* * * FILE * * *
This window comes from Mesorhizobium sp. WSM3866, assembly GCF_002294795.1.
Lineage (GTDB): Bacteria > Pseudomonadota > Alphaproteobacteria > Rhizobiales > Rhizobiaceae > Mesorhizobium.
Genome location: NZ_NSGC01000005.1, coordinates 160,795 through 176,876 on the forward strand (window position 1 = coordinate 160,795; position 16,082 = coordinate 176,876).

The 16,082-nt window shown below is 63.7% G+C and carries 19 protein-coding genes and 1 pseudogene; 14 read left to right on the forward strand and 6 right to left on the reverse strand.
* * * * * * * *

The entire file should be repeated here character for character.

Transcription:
This window comes from Mesorhizobium sp. WSM3866, assembly GCF_002294795.1.
Lineage (GTDB): Bacteria > Pseudomonadota > Alphaproteobacteria > Rhizobiales > Rhizobiaceae > Mesorhizobium.
Genome location: NZ_NSGC01000005.1, coordinates 160,795 through 176,876 on the forward strand (window position 1 = coordinate 160,795; position 16,082 = coordinate 176,876).

The 16,082-nt window shown below is 63.7% G+C and carries 19 protein-coding genes and 1 pseudogene; 14 read left to right on the forward strand and 6 right to left on the reverse strand.